No increased risk of overall malformations or major malformations was found after exposure to cranberry during early pregnancy (Table 2). There were no cases of cardiac malformations among the women who used cranberry during early pregnancy. Among the women who had used cranberry during the first trimester only, there were 11 (9.1% of 121) cases of malformations in total, of which five (4.1% of 121) were classified as major. However, sub-analyses with first trimester exposures only revealed no increased risk of overall malformations (adjusted OR 1.6, 95% CI 0.8–3.2) or major malformations (adjusted OR 1.3, 95% CI 0.5–3.6). The 11 cases of infants born with malformations after exposure to cranberry in the first trimester were scrutinized (data not shown). No specific pattern of malformations was revealed. The five cases of serious malformations were two cases of hypospadias, two cases of macrocephaly and one case of congenital deformity of the sternocleidomastoid muscle. The other cases which were not classified as serious malformations were four cases of congenital dislocation and other deformities of the hip (3 cases) and feet (1 case), one case of ankyloglossia and one case of undescended testicle.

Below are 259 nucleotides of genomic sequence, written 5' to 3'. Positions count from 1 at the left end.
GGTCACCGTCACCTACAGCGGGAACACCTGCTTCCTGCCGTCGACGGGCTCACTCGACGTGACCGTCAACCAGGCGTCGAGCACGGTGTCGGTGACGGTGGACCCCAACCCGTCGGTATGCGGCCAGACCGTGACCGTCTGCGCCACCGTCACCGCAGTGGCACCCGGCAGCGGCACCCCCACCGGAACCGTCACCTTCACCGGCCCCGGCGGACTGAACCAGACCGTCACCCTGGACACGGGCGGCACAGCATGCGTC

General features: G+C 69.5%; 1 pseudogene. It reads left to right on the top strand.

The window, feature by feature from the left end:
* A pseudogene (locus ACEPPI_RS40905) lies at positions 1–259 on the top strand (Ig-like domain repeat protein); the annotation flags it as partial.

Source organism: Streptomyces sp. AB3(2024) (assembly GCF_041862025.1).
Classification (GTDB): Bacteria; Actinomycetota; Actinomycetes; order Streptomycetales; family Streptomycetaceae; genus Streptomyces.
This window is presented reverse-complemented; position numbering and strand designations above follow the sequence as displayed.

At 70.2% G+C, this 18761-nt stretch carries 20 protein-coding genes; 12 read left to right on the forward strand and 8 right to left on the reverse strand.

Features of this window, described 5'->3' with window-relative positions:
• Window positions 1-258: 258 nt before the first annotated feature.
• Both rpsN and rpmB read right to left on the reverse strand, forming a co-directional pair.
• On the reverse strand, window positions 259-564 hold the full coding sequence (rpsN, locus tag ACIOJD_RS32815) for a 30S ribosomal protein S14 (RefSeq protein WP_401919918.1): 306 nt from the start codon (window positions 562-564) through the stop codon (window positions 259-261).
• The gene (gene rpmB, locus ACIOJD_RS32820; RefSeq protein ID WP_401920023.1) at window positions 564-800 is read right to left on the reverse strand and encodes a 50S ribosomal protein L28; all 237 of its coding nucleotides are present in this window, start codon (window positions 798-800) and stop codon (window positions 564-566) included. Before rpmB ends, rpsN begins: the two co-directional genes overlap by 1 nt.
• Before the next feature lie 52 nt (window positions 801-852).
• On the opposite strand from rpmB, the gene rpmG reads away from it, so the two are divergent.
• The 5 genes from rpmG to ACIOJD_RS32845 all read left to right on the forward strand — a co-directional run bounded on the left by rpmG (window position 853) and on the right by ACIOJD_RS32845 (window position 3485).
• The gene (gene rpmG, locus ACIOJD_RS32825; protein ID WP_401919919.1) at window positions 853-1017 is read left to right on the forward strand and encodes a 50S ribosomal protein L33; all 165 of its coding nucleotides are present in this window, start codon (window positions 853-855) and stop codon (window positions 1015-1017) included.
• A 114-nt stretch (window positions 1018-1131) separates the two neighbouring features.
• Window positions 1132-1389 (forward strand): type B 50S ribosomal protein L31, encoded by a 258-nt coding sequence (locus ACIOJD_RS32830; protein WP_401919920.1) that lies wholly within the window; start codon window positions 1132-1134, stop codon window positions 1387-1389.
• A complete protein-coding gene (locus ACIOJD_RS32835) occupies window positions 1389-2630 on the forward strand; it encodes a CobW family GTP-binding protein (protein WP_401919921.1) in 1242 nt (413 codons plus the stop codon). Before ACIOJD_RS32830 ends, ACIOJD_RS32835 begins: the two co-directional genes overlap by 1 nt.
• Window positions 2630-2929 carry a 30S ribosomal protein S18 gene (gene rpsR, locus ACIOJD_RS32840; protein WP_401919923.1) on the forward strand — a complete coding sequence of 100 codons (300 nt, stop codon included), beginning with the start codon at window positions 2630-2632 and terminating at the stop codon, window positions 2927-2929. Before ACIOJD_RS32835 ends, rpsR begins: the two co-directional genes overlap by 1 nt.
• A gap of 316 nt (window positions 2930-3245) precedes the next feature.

Table 2

Association between malformations and exposure to cranberry during early pregnancy, n = 68,522*

  

No exposure to cranberry (n = 67,603)

Exposed to cranberry during early pregnancya(n = 566)

Outcome

Total (%)

No. (%)

Crude OR

Adjusted OR

No. (%)

Crude OR (95% CI)

Adjusted OR (95% CI)

Malformations, all

3,201 (4.7)

3,145 (4.7)

Ref.

Ref.

33 (5.8)

1.3 (0.9–1.8)

1.1 (0.8–1.7)

Major malformations

1,777 (2.6)

1,753 (2.6)

Ref.

Ref.

11 (1.9)

0.7 (0.4–1.4)

0.7 (0.4–1.3)

Abbreviations: CI confidence interval, OR odds ratio, Ref. reference category.

*Odds ratios (ORs) resulting from Generalized estimating equations analyses are presented in the table.

aEarly pregnancy is defined as before pregnancy week 17.

Malformations were defined according to the definitions of the MBRN and International Clearinghouse for Birth Defects.

Adjusted for maternal age, parity, pre-pregnancy BMI, level of education, maternal smoking, folic acid use, UTI, previous miscarriages or stillbirths, maternal mother tongue and year of delivery.